Urban Farming for Everybody

Shantae Johnson, co-owner of MudBone Grown, stands at the Oregon Food Bank’s Unity Farm, where her startup — which also provides education, outreach and advocacy around food justice and urban farming — is now growing food. Photo by Christen McCurdy Shantae Johnson and Arthur Shavers both grew up in Portland and both grew up gardening.

Johnson’s great-grandmother grew berries for the J.M. Smucker company, and her family grew much of its own food. Shavers helped his grandmother in the garden when he was young. After they met they kept a garden wherever they could – in community garden plots or in the back yard of a condo – but dreamed of having their own farm.

Now they’ve launched MudBone Grown, a company focused on promoting farming, education and community outreach – and a culturally specific urban food systems project at the Oregon Food Bank’s 33rd Avenue farm.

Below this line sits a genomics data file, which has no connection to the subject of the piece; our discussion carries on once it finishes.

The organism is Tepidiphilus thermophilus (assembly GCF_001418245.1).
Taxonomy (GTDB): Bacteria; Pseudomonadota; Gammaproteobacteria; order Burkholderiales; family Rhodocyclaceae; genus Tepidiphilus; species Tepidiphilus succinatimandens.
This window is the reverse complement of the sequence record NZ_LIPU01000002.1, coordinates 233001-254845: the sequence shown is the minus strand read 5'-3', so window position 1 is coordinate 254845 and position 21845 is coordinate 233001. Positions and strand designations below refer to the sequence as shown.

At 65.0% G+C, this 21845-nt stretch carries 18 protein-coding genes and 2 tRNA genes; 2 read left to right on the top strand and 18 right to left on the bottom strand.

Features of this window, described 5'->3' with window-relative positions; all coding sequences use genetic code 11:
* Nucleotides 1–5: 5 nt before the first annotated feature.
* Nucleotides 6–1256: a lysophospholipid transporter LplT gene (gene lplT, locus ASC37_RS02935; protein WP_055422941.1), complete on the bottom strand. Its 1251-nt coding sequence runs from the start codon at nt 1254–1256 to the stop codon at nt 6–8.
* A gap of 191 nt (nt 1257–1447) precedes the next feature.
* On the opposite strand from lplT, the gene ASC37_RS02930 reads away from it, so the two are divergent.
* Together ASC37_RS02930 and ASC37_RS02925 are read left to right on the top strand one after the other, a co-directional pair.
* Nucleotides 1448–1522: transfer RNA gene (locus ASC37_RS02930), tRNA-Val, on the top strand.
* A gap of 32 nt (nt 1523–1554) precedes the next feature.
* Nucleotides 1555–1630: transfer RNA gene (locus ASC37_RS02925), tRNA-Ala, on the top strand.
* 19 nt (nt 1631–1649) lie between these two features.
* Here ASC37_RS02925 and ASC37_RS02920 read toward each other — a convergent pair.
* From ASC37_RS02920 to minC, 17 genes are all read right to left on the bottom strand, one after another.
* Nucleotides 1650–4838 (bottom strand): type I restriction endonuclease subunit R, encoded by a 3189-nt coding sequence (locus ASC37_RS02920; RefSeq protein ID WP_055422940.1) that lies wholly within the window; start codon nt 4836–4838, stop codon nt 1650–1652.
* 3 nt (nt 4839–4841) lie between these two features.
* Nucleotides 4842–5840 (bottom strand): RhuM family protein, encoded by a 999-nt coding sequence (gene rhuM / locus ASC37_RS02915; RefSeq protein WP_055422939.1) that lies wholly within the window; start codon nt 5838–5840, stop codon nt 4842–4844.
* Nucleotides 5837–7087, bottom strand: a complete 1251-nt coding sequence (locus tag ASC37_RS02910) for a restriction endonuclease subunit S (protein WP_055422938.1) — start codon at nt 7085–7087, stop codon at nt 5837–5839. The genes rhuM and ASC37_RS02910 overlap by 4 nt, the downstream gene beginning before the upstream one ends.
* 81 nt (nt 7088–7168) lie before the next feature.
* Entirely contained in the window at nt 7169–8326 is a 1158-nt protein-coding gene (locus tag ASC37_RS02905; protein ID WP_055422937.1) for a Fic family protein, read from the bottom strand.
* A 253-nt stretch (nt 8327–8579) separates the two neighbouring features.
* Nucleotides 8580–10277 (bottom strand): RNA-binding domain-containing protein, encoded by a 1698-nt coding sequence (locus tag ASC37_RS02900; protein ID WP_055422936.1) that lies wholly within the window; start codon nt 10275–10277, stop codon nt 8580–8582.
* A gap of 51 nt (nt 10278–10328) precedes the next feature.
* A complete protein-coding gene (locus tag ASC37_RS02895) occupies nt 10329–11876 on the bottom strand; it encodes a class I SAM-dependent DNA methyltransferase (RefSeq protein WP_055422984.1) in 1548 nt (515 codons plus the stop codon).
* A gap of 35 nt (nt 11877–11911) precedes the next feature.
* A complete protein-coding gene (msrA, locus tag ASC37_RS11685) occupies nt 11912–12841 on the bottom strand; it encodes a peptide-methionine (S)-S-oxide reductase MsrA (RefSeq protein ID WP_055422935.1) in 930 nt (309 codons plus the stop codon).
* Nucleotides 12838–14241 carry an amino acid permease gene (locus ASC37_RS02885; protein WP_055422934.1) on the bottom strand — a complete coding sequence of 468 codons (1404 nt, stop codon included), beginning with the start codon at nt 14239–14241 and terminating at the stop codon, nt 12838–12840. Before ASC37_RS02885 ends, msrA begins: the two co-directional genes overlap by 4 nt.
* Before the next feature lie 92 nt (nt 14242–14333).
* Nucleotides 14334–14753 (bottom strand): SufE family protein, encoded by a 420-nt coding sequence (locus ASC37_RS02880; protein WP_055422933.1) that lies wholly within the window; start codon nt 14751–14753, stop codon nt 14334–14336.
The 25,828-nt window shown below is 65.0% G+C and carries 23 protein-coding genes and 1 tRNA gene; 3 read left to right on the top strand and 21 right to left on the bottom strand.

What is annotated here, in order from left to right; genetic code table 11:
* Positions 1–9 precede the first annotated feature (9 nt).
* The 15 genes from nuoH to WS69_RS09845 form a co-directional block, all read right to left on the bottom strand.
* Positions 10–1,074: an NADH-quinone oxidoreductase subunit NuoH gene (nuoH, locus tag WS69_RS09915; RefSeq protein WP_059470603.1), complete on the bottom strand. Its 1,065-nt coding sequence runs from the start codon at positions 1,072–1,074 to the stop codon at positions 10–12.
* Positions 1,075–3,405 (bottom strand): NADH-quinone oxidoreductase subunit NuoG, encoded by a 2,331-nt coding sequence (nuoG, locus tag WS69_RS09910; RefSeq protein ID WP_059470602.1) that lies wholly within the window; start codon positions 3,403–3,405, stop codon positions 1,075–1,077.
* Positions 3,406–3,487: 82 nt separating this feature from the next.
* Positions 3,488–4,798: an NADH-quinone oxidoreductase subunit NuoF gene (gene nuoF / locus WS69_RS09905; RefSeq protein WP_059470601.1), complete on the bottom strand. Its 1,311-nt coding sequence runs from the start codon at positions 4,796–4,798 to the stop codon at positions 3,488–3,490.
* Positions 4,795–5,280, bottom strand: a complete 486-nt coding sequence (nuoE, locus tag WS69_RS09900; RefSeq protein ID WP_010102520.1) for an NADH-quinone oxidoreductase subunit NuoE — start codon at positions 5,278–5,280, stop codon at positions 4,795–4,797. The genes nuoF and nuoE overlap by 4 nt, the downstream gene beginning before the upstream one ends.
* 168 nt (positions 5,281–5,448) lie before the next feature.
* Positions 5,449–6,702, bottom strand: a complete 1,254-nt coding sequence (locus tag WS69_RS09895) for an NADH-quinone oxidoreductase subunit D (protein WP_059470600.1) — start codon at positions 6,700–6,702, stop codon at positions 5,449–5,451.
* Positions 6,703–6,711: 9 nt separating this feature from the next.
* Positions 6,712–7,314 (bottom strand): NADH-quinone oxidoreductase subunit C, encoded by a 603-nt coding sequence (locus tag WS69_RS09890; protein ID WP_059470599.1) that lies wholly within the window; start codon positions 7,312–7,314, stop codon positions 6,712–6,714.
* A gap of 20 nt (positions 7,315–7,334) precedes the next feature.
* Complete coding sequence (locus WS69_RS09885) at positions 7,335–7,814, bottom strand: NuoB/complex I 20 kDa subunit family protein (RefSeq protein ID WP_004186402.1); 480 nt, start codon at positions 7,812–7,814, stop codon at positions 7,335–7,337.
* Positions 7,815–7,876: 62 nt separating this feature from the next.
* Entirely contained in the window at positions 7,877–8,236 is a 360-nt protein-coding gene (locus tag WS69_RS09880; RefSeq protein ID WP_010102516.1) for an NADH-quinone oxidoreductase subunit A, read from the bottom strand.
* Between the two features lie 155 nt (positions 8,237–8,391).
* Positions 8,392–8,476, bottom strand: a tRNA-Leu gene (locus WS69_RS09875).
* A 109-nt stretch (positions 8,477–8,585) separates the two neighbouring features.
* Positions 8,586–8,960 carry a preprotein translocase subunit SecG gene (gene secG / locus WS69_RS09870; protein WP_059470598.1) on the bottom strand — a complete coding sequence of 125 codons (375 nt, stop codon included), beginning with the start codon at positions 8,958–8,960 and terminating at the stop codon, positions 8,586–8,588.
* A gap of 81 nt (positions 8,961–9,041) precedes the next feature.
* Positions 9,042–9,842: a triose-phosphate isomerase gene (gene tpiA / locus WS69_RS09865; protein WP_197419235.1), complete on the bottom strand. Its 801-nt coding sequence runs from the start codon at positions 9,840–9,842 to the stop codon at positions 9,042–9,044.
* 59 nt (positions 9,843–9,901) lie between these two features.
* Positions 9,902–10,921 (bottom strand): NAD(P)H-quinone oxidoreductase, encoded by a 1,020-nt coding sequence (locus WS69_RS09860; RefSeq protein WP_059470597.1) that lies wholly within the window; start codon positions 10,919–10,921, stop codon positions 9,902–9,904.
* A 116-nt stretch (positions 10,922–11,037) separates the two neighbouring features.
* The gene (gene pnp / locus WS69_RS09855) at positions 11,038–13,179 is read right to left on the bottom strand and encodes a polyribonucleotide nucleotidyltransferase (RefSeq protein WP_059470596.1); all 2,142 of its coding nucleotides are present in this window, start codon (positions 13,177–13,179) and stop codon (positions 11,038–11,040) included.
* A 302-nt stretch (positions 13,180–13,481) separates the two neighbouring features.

Prior to the company’s launch, Johnson worked for Multnomah County as a community health worker and breastfeeding peer counselor. Shavers had worked as a leather smith, firefighter and emergency medical technician.

Having inherited an interest in growing food, they wanted to pass that on to their children: they each had two from previous relationships when they met, and have since had two together.

“We wanted to teach our kids to be self-sufficient,” Johnson said.

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